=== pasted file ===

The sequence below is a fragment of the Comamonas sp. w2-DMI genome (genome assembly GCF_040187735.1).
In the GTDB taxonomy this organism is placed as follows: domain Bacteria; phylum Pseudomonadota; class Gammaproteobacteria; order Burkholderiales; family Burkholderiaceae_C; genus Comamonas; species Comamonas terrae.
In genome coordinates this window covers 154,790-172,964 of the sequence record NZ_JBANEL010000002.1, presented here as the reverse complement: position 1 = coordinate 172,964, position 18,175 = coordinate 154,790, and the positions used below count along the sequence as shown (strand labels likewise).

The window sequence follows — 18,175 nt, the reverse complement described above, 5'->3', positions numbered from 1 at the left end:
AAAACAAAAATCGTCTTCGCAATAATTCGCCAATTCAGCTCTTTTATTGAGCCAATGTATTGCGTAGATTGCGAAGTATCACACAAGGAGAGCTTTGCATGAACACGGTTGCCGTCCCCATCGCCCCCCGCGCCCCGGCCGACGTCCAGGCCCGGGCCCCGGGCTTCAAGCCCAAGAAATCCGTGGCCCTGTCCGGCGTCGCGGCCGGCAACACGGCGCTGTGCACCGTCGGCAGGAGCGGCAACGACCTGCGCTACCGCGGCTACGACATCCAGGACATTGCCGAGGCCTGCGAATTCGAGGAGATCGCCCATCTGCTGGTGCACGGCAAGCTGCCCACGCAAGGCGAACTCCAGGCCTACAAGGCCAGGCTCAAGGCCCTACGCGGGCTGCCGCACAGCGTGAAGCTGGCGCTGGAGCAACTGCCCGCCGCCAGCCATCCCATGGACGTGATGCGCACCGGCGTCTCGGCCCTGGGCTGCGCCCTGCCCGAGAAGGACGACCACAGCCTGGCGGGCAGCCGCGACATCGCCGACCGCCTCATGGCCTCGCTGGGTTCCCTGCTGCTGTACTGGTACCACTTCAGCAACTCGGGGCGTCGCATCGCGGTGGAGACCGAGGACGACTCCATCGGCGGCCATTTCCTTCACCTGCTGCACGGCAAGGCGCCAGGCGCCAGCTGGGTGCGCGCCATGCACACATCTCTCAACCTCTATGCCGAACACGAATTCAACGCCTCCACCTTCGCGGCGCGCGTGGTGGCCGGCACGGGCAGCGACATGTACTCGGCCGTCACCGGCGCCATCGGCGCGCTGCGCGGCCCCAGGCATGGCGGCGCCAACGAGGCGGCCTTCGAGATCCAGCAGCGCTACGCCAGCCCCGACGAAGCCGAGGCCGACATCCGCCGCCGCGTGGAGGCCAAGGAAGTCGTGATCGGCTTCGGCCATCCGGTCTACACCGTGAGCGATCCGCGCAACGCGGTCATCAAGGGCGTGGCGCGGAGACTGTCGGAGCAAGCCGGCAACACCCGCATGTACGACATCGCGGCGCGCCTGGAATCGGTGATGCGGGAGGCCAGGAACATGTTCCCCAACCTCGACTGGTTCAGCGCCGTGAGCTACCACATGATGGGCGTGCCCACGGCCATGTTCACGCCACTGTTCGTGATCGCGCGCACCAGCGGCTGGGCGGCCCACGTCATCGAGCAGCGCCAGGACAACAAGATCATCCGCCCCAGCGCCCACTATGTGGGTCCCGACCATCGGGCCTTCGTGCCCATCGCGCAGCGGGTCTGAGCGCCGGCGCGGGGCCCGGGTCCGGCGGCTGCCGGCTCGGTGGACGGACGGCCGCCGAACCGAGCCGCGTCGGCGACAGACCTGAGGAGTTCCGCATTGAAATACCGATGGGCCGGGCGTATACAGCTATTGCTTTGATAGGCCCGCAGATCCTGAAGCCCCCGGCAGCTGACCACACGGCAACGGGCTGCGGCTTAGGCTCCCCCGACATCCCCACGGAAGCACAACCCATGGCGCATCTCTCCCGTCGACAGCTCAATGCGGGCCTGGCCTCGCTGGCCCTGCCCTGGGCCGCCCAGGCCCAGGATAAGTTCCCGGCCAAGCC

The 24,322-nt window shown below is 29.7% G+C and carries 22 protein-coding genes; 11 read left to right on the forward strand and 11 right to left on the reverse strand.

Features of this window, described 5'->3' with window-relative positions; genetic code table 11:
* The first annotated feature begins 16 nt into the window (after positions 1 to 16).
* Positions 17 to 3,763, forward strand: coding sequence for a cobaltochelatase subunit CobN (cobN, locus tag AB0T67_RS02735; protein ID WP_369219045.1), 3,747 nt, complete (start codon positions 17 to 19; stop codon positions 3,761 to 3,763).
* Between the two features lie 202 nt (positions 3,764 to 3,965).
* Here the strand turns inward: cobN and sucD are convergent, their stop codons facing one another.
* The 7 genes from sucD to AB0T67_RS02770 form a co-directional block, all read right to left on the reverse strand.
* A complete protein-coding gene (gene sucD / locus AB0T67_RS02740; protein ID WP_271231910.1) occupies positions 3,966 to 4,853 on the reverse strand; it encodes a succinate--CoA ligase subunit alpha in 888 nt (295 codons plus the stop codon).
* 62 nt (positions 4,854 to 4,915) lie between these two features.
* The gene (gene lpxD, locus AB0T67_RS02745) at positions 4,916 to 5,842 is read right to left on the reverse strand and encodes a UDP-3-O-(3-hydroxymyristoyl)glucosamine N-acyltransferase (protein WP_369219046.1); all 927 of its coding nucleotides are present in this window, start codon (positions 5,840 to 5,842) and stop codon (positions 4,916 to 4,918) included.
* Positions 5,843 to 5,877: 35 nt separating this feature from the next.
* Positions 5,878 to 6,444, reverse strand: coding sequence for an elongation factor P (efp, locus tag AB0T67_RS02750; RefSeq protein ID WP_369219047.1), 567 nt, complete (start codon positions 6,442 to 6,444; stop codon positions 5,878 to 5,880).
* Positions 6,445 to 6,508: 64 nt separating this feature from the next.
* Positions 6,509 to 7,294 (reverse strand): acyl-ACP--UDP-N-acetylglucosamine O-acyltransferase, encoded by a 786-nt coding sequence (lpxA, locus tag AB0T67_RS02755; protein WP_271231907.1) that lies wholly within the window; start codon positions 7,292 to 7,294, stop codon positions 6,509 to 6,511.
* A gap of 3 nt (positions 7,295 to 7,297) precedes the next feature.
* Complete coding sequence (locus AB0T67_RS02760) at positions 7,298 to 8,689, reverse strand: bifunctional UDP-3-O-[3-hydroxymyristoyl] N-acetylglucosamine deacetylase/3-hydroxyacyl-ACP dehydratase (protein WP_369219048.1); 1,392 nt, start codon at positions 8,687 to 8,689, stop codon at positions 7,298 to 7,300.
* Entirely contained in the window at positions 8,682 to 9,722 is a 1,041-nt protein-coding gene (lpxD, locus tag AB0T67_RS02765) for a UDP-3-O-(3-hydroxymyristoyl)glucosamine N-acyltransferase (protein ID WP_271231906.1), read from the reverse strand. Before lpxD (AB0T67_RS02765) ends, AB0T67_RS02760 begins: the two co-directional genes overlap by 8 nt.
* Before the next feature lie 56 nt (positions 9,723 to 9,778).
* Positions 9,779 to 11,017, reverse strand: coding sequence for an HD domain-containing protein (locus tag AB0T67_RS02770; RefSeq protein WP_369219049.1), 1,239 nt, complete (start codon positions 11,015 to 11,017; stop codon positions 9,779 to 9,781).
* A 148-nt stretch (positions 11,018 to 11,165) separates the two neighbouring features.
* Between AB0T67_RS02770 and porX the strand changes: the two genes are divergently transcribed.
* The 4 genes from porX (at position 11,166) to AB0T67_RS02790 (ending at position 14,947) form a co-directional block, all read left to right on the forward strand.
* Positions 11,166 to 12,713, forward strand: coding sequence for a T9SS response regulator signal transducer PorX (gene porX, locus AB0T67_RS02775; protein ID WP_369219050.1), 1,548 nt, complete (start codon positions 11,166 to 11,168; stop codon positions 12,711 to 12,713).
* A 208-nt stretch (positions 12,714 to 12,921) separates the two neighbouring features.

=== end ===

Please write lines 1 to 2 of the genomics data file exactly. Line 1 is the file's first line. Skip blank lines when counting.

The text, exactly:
The sequence below is a fragment of the Comamonas sp. w2-DMI genome (genome assembly GCF_040187735.1).
In the GTDB taxonomy this organism is placed as follows: domain Bacteria; phylum Pseudomonadota; class Gammaproteobacteria; order Burkholderiales; family Burkholderiaceae_C; genus Comamonas; species Comamonas terrae.